The Anatomy of a Sports Bra
Sports bra’s have revolutionised breast comfort and support for active women. From the humble beginnings of the first sports bra, created in 1977 from two jockstraps sewn together, to the high tech fabrics and designs of today’s modern sports bras. But what do the different components of the sports bra actually do? This post examines the anatomy of the sports bra.
Cups: The cups of the bra are designed to hold and shape the breast tissue. Sports bras that have cups tend to provide a more natural and separated breast shape. Cups can also incorporate other features such as moulding or padding for modesty and shape enhancement. Some sports bra’s have more of a ‘crop’ look with internal cups, which are not always obvious from the outside of the bra.
Cup sizes are defined using a letter. This letter translates to a measurement from your chest wall to the tip of your breasts. Changing your band size can also affect the size of the cups.
Band: The band is at the base of the bra and goes around your ribcage. The band of a sports bra is designed to fit more snugly than the band of your everyday bra, as this is where a lot of the support comes from. Sports bras need to remain comfortable when you are hot and sweaty moving around and the band is an important factor. A well fitting, soft, seam free band is ideal to prevent any painful chafing.
Underwire: The underwire provides shape and definition to the breasts. They can help to maintain the cup shape and distribute the weight of each breast. Many bras designed for larger bust sizes use underwire in the bra design as they help to maintain the cup shape and distribute the weight of each breast. There are many stories of wires digging in during a gym class or the dreaded wire poking through the end and stabbing you in the breast during a run. It doesn’t have to be this way! Finding a good fit so the underwire is not sitting against your breast tissue is a good start. Many sports bras use ‘flexi wires’ which adjust to your movement and shape. The wires are normally sewn into a double wall channel with reinforced ends to increase comfort and prevent any ends poking out.
Centre Panel (Bridge): The bridge is the centre section of the bra that separates and connects the cups. It is usually a rigid fabric that stabilises the position of the bra on the body. It works with the straps and wings as part of the core bra structure providing horizontal and vertical support. The bridge should lay flat and keep the band and underwire flush against your chest.
Straps: The bra straps maintain the bra’s vertical placement on your body. It is a misconception that the straps are the main source of support, they should not take the full weight of your breasts. Bra straps can be fully or part elasticated to flex with your body as you exercise. They are often padded for extra comfort, especially in bras with bigger cups sizes and maternity bras.
Sports bra straps come in a huge variety of styles such a regular straps, convertible and racerback. A key consideration of straps is their position on the body to prevent them slipping down during activity. The overall fit of the bra can also affect bra slippage; if your band is too loose and rides up your back as you jump around, this can cause the straps to fall off your shoulders. This may then cause you to compensate by tightening the straps too much which can cause them to dig into your shoulders, becoming very uncomfortable.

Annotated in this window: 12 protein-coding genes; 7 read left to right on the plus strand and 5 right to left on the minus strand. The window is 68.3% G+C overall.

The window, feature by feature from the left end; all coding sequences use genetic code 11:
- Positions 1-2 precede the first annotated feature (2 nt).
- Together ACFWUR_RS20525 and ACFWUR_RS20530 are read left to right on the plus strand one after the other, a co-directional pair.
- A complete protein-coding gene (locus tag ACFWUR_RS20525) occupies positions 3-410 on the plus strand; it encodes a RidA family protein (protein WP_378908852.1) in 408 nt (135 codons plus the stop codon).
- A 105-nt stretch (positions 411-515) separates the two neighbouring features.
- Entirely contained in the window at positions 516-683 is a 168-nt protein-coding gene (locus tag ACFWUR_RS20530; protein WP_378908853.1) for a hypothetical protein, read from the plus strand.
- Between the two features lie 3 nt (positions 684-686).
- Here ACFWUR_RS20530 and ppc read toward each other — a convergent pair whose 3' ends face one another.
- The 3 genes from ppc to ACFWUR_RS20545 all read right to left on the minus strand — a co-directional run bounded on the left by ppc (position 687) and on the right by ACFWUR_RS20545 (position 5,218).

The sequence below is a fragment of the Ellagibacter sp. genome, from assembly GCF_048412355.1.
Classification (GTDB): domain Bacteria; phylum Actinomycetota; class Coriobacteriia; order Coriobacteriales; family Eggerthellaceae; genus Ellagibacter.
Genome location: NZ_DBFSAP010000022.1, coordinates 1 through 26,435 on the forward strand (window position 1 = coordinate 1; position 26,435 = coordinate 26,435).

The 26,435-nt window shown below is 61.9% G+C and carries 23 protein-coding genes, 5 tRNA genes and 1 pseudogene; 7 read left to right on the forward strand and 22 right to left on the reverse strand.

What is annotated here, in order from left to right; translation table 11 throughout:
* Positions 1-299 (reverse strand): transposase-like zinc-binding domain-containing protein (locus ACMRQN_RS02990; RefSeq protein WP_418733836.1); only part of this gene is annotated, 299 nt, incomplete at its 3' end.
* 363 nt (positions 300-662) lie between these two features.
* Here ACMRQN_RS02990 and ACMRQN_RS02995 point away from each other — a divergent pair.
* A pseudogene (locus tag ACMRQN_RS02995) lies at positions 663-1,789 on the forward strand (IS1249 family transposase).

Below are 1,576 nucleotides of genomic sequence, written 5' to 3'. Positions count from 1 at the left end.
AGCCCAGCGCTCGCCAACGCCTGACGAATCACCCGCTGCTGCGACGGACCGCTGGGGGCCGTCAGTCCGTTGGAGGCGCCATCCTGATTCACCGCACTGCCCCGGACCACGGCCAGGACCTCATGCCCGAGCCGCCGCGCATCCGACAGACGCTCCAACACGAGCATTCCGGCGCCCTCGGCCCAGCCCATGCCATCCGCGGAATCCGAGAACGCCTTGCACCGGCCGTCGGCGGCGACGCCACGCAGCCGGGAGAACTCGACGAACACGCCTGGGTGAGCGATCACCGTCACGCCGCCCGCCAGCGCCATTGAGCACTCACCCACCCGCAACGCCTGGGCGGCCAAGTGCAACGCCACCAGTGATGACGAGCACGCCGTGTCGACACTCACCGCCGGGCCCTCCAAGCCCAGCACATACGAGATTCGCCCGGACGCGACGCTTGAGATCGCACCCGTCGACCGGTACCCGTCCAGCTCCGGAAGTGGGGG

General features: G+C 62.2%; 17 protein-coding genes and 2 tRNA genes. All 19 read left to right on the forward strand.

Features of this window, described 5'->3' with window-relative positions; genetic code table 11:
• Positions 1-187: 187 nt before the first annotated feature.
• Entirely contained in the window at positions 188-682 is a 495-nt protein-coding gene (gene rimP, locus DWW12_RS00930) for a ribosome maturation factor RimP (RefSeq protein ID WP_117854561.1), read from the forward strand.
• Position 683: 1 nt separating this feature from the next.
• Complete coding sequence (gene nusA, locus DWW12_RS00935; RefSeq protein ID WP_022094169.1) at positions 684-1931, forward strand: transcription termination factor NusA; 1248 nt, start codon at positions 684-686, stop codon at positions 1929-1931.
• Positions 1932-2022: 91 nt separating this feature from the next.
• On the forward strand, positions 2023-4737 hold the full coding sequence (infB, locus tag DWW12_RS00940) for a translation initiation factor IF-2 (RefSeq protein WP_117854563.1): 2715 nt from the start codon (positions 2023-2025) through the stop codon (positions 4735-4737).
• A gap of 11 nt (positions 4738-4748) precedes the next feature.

Strap Attachments: Some bra straps are permanently sewn into the cups and back of the bra while others have strap attachments that can be undone and allows you to customise the style. These are mainly found on ‘convertible’ straps which can be worn in a regular style or crossed over.
Strap Adjusters: Most sports bras have the ability to adjust the length of the straps. This is an important feature as the length of a woman’s torso is variable and a ‘one size fits all’ approach will not work. The elastic in the bra straps can also stretch over time due to wear and washing, so it is good to be able to tighten them. The type of adjusters can vary from a simple sliding ring like most everyday bras, to velcro front adjusters.
Bra Sides/Back (Wings): This part of the bra supports you around the sides and back of the bra. It is often wider on sports bras than your everyday bra, especially at the sides, to help you feel more supported and ‘tucked in’ while your torso is moving in different directions.
Hook & Eye: Not all sports bra’s use a hook and eye clasp, but they are the most common fastening. They vary in the number and width but are often three sets of two or three hooks. This can increase to four on some bigger band and cups sizes and maternity bras to allow for a greater range of size and customisation. It is ideal to have a new sports bra on the loosest setting, so as the bra stretches a little over time (with wash and wear) you have the ability to tighten the band and increase the longevity of the bra. If you are in between bra sizes you can use a band extender which attaches to the hook and eye and increases the band size by about 40mm.
As can be seen the ‘Anatomy of a Sports Bra’ is quite complex with many individual components working together to provide you with the best fit and support. This is essential to ensure your breasts are adequately supported and your upper body does not incorrectly take the load of your breast movement as this is the job of your sports bra. Use the above info as a check list to make sure the sports bra you wear is the best for you.